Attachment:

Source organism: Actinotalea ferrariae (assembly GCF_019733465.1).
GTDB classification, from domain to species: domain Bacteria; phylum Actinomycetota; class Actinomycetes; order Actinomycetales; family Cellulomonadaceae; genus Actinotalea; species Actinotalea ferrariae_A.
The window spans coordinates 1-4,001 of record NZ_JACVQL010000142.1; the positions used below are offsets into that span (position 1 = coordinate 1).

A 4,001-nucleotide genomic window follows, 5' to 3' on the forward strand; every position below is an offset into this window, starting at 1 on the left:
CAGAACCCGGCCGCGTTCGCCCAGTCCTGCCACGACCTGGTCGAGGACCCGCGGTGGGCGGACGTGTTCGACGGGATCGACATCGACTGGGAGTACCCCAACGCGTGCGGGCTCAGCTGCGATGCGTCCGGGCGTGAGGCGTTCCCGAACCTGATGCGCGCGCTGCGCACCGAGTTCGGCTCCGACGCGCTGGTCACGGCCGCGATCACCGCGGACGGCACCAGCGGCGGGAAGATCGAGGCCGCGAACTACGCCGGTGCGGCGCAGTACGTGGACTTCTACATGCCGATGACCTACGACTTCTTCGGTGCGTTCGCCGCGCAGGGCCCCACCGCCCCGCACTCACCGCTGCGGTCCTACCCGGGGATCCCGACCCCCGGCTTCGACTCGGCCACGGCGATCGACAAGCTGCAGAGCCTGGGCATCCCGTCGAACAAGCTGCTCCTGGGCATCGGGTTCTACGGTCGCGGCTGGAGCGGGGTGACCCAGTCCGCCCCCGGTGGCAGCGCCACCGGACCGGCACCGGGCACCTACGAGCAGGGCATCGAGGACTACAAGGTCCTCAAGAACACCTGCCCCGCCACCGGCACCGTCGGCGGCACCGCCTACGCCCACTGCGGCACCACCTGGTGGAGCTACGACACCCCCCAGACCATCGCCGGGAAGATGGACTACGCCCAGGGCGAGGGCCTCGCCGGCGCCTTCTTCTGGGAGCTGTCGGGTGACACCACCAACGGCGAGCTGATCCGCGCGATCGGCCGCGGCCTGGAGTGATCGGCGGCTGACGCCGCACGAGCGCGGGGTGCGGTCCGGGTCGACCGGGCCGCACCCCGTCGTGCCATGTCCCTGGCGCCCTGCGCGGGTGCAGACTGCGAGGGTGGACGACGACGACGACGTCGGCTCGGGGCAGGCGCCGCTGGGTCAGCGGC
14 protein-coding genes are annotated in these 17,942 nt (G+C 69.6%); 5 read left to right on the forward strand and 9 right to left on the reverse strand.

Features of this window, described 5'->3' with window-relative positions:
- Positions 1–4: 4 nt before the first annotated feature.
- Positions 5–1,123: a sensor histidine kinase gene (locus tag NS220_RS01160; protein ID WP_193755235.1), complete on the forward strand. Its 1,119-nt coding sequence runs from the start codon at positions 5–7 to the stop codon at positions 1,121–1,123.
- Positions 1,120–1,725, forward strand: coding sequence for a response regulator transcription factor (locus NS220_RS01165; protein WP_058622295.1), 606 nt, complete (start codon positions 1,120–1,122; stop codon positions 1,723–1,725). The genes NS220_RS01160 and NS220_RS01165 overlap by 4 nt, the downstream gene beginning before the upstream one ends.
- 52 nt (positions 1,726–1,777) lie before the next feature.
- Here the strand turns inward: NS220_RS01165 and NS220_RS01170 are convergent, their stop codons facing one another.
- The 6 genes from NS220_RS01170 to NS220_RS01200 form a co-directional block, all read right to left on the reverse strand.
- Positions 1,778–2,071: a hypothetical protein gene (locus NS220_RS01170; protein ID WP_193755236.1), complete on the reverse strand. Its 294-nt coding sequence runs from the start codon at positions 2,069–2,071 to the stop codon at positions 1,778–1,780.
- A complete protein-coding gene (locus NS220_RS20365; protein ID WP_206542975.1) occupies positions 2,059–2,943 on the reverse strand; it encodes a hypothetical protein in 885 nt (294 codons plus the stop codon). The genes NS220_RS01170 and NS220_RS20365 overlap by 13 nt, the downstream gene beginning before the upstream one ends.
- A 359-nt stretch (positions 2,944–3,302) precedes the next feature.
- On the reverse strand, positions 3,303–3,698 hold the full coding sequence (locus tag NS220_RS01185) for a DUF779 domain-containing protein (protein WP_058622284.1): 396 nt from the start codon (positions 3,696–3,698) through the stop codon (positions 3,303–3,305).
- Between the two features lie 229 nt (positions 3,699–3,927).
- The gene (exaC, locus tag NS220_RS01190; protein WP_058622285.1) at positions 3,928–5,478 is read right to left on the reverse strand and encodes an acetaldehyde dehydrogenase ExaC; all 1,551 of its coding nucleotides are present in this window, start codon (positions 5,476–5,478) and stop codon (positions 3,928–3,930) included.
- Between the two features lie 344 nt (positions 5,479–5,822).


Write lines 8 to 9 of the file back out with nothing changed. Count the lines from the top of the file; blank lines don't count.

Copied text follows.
- Positions 1–4: 4 nt before the first annotated feature.
- Positions 5–1,123: a sensor histidine kinase gene (locus tag NS220_RS01160; protein ID WP_193755235.1), complete on the forward strand. Its 1,119-nt coding sequence runs from the start codon at positions 5–7 to the stop codon at positions 1,121–1,123.